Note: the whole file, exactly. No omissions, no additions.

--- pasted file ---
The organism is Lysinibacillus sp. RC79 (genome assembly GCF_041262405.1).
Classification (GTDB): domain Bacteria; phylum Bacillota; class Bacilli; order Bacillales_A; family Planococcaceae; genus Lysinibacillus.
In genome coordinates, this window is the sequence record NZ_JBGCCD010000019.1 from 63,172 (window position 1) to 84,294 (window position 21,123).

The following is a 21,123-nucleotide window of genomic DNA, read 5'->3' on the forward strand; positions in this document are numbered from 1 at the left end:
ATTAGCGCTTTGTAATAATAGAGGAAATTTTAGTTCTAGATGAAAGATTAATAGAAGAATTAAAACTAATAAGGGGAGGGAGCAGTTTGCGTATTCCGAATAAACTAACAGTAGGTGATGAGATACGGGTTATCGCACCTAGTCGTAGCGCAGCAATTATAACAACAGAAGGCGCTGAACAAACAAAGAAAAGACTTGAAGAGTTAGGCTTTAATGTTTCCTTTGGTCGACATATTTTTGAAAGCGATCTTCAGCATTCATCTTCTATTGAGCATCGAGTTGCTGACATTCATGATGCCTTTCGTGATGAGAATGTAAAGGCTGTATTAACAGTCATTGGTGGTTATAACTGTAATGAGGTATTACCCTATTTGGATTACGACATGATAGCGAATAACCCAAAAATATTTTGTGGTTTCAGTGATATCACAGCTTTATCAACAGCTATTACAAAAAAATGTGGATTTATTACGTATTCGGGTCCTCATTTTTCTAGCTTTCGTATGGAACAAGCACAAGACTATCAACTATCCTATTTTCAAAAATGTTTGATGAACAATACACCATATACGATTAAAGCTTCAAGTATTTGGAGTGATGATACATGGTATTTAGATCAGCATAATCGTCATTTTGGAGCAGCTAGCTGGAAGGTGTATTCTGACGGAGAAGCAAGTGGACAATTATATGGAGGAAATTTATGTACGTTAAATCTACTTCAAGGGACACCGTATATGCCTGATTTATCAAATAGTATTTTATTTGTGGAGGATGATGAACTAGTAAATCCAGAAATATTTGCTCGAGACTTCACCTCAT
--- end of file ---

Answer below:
The organism is Lysinibacillus sp. RC79 (genome assembly GCF_041262405.1).
Classification (GTDB): domain Bacteria; phylum Bacillota; class Bacilli; order Bacillales_A; family Planococcaceae; genus Lysinibacillus.
In genome coordinates, this window is the sequence record NZ_JBGCCD010000019.1 from 63,172 (window position 1) to 84,294 (window position 21,123).

The following is a 21,123-nucleotide window of genomic DNA, read 5'->3' on the forward strand; positions in this document are numbered from 1 at the left end:
ATTAGCGCTTTGTAATAATAGAGGAAATTTTAGTTCTAGATGAAAGATTAATAGAAGAATTAAAACTAATAAGGGGAGGGAGCAGTTTGCGTATTCCGAATAAACTAACAGTAGGTGATGAGATACGGGTTATCGCACCTAGTCGTAGCGCAGCAATTATAACAACAGAAGGCGCTGAACAAACAAAGAAAAGACTTGAAGAGTTAGGCTTTAATGTTTCCTTTGGTCGACATATTTTTGAAAGCGATCTTCAGCATTCATCTTCTATTGAGCATCGAGTTGCTGACATTCATGATGCCTTTCGTGATGAGAATGTAAAGGCTGTATTAACAGTCATTGGTGGTTATAACTGTAATGAGGTATTACCCTATTTGGATTACGACATGATAGCGAATAACCCAAAAATATTTTGTGGTTTCAGTGATATCACAGCTTTATCAACAGCTATTACAAAAAAATGTGGATTTATTACGTATTCGGGTCCTCATTTTTCTAGCTTTCGTATGGAACAAGCACAAGACTATCAACTATCCTATTTTCAAAAATGTTTGATGAACAATACACCATATACGATTAAAGCTTCAAGTATTTGGAGTGATGATACATGGTATTTAGATCAGCATAATCGTCATTTTGGAGCAGCTAGCTGGAAGGTGTATTCTGACGGAGAAGCAAGTGGACAATTATATGGAGGAAATTTATGTACGTTAAATCTACTTCAAGGGACACCGTATATGCCTGATTTATCAAATAGTATTTTATTTGTGGAGGATGATGAACTAGTAAATCCAGAAATATTTGCTCGAGACTTCACCTCAT